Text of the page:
Continuing to extend her 10-mile lead, Bristol seems to be sitting pretty at the head of the Clipper fleet in the race to Shanghai

Bristol Clipper may still have the lead, but the skippers and crews have still got it all to play for. The latest radio sched shows Bristol edging further ahead once more.

From the outset this race was going to be an exciting sprint with the boats staying in relatively close proximity to each other. But which tactics would win?

All eyes have been placed upon Sam Fuller and the crew of New York since their flyer earlier in the week. We await the outcome – can she pull another win out of the bag whilst the boys do battle amongst themselves? Whichever way it goes, it’s sure to be close.

Meanwhile, the majority of the jostling has been contained to the mid fleet with only ten miles between Cape Town, Liverpool, Hong Kong, Glasgow and London.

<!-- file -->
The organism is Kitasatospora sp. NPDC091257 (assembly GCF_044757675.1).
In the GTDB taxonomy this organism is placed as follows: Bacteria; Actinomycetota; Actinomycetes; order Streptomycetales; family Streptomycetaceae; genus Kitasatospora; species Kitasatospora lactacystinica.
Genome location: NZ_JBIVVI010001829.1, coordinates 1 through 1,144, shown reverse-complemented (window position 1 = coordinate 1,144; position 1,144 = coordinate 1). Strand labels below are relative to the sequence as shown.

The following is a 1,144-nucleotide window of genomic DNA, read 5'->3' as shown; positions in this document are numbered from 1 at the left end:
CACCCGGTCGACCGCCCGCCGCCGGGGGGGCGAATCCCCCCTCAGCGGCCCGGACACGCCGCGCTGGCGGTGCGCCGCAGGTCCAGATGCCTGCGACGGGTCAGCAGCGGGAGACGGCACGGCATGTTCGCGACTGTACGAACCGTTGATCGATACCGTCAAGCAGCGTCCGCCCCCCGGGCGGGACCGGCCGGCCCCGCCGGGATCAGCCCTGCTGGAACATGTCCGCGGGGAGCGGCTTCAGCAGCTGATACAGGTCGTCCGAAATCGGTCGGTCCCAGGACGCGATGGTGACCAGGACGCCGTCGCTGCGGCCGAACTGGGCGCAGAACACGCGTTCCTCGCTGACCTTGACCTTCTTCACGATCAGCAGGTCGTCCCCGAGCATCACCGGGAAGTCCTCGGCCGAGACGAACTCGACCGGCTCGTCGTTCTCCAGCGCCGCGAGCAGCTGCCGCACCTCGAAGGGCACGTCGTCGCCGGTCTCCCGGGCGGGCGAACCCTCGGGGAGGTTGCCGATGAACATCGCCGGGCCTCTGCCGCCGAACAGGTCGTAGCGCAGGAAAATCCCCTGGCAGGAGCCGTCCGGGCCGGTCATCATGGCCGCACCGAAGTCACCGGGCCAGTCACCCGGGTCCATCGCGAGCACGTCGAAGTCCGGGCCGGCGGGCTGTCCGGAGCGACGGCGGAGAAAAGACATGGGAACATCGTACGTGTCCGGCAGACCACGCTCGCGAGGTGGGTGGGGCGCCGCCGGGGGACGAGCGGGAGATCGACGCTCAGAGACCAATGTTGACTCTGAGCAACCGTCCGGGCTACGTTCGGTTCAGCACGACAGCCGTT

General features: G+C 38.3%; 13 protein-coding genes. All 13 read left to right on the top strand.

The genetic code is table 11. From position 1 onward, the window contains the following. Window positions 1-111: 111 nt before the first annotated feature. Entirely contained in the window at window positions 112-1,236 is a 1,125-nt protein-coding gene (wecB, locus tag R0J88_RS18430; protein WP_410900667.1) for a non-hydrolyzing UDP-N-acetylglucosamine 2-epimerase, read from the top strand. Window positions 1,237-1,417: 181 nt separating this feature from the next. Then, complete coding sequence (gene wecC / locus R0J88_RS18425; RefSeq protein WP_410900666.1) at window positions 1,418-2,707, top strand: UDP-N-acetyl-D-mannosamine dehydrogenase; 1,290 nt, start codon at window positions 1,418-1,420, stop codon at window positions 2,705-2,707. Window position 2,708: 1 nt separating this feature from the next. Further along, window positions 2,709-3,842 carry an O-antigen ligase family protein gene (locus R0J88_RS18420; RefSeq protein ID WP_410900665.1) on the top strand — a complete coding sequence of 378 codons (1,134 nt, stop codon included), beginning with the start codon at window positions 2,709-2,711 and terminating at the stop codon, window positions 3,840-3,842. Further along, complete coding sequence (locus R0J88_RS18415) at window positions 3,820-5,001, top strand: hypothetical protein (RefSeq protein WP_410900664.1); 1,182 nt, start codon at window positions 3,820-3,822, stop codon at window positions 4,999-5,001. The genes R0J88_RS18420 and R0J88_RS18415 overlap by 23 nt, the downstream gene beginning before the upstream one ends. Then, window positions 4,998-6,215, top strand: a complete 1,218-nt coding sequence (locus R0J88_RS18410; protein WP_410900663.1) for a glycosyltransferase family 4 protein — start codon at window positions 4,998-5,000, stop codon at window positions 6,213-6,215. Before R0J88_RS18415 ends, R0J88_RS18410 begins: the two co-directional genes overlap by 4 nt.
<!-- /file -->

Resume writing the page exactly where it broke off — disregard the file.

Over the past few days there has been much movement within the fleet, most notably for Cape Town with a welcome return to the leading pack. With Roger and crew looking for an elusive podium finish, this is sure to boost crew morale no end.

So far in this race there have been no close encounters with the authorities except maybe for a slight brush with the “fish police” which saw Liverpool Clipper altering course quite quickly due to a large netted area, several brightly coloured buoys and an irate local. Thankfully no harm was done – just a poignant reminder to keep a keen lookout at all times.

London Skipper Rory on the other hand has informed us that it’s just like being back in Southampton water with the amount of commercial traffic they’re having to contend with and obviously the proximity of said vessels. Possibly not as exotic as he was hoping for!

Finally things will look a lot clearer once the boats have passed the Admiral Togo waypoint, which will then give them a clear wayline to the gates and subsequently to Shanghai. All being well and the wind staying with the fleet, this should have happened for all the boats within the next twenty-four hours.